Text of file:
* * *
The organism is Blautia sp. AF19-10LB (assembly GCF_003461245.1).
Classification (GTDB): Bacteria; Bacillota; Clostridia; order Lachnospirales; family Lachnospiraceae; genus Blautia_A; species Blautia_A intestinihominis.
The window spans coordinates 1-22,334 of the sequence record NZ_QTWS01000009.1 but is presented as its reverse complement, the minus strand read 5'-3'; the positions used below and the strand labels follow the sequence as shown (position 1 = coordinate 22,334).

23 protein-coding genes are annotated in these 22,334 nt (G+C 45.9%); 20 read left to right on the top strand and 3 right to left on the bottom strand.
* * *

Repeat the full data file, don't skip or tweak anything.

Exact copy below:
The organism is Blautia sp. AF19-10LB (assembly GCF_003461245.1).
Classification (GTDB): Bacteria; Bacillota; Clostridia; order Lachnospirales; family Lachnospiraceae; genus Blautia_A; species Blautia_A intestinihominis.
The window spans coordinates 1-22,334 of the sequence record NZ_QTWS01000009.1 but is presented as its reverse complement, the minus strand read 5'-3'; the positions used below and the strand labels follow the sequence as shown (position 1 = coordinate 22,334).

23 protein-coding genes are annotated in these 22,334 nt (G+C 45.9%); 20 read left to right on the top strand and 3 right to left on the bottom strand.